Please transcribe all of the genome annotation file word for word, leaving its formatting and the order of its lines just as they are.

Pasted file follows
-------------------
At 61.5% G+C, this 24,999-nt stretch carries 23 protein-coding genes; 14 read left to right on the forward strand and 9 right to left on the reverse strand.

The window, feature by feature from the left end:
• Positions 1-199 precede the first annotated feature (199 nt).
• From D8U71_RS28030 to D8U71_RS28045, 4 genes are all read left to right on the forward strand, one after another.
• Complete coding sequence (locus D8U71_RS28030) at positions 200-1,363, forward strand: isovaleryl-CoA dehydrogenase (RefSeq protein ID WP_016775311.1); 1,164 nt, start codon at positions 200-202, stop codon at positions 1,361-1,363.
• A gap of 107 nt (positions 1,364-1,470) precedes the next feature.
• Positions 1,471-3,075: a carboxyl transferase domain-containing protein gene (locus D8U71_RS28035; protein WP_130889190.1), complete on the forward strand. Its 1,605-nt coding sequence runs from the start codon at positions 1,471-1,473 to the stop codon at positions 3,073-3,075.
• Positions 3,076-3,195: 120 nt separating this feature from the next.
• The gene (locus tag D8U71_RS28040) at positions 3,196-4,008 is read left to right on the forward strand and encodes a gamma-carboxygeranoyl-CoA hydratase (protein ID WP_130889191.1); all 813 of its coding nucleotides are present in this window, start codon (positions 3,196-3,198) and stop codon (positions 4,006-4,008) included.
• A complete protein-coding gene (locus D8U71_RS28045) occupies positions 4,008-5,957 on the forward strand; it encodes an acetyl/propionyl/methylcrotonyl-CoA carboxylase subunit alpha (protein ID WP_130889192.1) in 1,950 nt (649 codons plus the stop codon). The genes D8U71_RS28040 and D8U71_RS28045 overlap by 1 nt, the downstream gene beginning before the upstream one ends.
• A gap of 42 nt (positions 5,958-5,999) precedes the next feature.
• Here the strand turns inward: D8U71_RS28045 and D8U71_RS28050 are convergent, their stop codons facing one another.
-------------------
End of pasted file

At 61.5% G+C, this 24,999-nt stretch carries 23 protein-coding genes; 14 read left to right on the forward strand and 9 right to left on the reverse strand.

The window, feature by feature from the left end:
• Positions 1-199 precede the first annotated feature (199 nt).
• From D8U71_RS28030 to D8U71_RS28045, 4 genes are all read left to right on the forward strand, one after another.
• Complete coding sequence (locus D8U71_RS28030) at positions 200-1,363, forward strand: isovaleryl-CoA dehydrogenase (RefSeq protein ID WP_016775311.1); 1,164 nt, start codon at positions 200-202, stop codon at positions 1,361-1,363.
• A gap of 107 nt (positions 1,364-1,470) precedes the next feature.
• Positions 1,471-3,075: a carboxyl transferase domain-containing protein gene (locus D8U71_RS28035; protein WP_130889190.1), complete on the forward strand. Its 1,605-nt coding sequence runs from the start codon at positions 1,471-1,473 to the stop codon at positions 3,073-3,075.
• Positions 3,076-3,195: 120 nt separating this feature from the next.
• The gene (locus tag D8U71_RS28040) at positions 3,196-4,008 is read left to right on the forward strand and encodes a gamma-carboxygeranoyl-CoA hydratase (protein ID WP_130889191.1); all 813 of its coding nucleotides are present in this window, start codon (positions 3,196-3,198) and stop codon (positions 4,006-4,008) included.
• A complete protein-coding gene (locus D8U71_RS28045) occupies positions 4,008-5,957 on the forward strand; it encodes an acetyl/propionyl/methylcrotonyl-CoA carboxylase subunit alpha (protein ID WP_130889192.1) in 1,950 nt (649 codons plus the stop codon). The genes D8U71_RS28040 and D8U71_RS28045 overlap by 1 nt, the downstream gene beginning before the upstream one ends.
• A gap of 42 nt (positions 5,958-5,999) precedes the next feature.
• Here the strand turns inward: D8U71_RS28045 and D8U71_RS28050 are convergent, their stop codons facing one another.